- Material. Many parents opt for natural fibres such as cotton as some mixed fabrics can cause allergic reactions. When searching for a new duvet, always look for hypoallergenic brands.
- Tog size. Consider the tog size of the duvet you’re looking at before purchasing one for your child. In the summer, your child may be more comfortable with a smaller tog size, whereas, in winter, a higher tog number will help to keep them warm at night.
- Texture. Look for soft, high-quality duvets when choosing one for your toddler. Heavy or rough duvets can be uncomfortable and your child may not want to sleep with them. Luckily, many duvets designed for children are soft and gentle on the skin.
- Washability. Let’s face it, you’re going to want to look for a duvet that has great washability. It’s advisable to look for a duvet that can be machine washed at home as babies and toddlers are inevitably going to make a bit of a mess.
When considering a pillow, avoid purchasing one that’s too big as this can help to decrease the risk of suffocation. It’s also advisable to opt for a firm pillow as these offer the best support for still-developing necks.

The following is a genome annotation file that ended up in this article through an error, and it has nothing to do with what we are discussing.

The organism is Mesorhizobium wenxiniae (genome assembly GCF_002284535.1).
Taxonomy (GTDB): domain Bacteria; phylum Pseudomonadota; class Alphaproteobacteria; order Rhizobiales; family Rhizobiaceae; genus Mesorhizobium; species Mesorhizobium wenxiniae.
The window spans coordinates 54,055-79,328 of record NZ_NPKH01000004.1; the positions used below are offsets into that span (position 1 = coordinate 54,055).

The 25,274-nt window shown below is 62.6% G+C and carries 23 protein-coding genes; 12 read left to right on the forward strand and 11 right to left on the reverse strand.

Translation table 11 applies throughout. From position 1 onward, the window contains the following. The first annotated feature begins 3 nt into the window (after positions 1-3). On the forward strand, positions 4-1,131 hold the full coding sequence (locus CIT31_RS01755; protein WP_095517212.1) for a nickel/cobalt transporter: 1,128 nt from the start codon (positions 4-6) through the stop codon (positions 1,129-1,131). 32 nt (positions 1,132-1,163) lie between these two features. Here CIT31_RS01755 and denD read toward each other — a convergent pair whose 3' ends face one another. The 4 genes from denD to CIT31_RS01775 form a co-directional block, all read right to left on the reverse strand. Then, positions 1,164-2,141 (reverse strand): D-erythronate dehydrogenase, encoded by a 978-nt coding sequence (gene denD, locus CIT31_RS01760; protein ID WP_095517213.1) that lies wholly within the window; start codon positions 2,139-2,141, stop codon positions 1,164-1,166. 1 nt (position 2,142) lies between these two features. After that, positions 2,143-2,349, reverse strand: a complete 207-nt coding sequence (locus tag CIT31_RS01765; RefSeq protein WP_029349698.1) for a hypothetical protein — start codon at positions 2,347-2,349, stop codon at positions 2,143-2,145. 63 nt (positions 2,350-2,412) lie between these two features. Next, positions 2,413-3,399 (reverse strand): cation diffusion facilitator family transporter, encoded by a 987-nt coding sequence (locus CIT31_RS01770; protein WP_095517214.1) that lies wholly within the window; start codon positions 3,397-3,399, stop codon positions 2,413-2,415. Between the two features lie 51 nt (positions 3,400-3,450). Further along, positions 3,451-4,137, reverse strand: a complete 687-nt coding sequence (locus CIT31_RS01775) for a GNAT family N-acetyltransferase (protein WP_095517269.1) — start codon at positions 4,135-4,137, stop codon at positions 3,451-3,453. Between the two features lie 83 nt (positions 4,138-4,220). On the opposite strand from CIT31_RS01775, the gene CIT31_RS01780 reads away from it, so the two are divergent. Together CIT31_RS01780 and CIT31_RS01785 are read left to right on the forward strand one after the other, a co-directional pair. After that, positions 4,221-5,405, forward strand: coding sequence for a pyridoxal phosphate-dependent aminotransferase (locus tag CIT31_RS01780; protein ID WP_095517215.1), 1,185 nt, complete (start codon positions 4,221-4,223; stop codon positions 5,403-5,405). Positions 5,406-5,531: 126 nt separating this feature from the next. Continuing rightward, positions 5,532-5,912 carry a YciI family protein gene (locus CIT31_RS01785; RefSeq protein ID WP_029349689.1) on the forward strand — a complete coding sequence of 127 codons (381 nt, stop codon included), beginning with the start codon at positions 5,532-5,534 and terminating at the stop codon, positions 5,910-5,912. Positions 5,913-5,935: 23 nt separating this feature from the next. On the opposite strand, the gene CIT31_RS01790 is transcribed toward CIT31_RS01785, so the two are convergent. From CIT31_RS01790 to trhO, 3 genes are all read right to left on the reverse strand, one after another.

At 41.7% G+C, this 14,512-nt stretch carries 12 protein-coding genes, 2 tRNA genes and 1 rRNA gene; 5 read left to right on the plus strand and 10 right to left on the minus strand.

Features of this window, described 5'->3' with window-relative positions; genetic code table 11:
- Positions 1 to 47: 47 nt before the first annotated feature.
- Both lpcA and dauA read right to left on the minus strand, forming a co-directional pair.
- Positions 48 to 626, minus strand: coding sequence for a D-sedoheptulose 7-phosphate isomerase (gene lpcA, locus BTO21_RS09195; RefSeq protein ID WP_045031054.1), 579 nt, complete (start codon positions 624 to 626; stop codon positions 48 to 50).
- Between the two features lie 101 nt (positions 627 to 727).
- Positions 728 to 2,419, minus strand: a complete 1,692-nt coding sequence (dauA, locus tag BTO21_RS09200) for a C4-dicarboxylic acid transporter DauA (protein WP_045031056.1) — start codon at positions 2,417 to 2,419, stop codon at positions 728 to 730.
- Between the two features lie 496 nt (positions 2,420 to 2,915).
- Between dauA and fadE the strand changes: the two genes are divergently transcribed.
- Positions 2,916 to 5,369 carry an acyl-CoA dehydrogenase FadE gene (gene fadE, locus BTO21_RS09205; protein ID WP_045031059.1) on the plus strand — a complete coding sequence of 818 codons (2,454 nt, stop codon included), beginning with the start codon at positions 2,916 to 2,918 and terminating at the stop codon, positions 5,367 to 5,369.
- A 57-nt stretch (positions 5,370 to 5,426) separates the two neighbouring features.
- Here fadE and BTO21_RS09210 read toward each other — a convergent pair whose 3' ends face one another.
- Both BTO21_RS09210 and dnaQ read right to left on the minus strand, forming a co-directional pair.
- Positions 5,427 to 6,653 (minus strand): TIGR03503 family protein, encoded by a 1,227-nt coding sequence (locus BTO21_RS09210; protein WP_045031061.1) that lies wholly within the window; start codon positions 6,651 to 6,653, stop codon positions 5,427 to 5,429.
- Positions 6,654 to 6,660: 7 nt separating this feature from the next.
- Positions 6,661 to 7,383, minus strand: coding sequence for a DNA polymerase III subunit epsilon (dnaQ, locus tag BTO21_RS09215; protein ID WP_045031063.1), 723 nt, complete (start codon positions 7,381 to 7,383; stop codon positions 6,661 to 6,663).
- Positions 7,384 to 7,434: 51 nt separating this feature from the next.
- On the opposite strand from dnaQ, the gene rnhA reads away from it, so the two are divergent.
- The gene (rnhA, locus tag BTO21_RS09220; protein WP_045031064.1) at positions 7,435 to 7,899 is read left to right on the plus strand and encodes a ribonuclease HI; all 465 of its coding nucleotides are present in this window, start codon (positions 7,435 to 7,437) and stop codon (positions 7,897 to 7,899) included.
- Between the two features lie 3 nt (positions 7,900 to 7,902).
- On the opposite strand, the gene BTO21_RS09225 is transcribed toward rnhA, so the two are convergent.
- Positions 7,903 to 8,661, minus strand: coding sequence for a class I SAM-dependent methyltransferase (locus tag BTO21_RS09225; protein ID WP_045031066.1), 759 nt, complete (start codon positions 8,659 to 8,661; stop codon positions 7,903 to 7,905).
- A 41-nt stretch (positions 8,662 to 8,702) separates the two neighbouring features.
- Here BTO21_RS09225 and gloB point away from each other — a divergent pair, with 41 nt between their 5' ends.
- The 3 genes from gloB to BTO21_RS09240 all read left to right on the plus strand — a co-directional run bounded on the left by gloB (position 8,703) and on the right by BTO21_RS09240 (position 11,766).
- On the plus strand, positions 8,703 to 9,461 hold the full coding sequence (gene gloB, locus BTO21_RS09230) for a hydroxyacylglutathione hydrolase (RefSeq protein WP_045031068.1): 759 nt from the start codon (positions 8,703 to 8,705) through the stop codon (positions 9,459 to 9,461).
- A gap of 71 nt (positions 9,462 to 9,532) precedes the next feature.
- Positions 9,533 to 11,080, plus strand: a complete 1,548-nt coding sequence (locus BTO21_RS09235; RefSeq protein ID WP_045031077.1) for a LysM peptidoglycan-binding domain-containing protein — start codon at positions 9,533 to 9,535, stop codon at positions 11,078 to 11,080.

When can babies have a duvet?
Wanting to know when can babies have a duvet is common, especially as many new parents want to start making their baby’s cot and room look appealing as soon as possible. However, there are a lot of health concerns that parents should be aware of before giving their baby a duvet.
Due to this, it’s best to wait until your baby is around 2 years old to ensure that they are safely able to remove a duvet if it covers their face, and also so that they can unwrap themselves if they become tangled. Remember that, along with duvets, parents should also avoid adding pillows and soft toys to the baby’s bed, as these too can result in suffocation.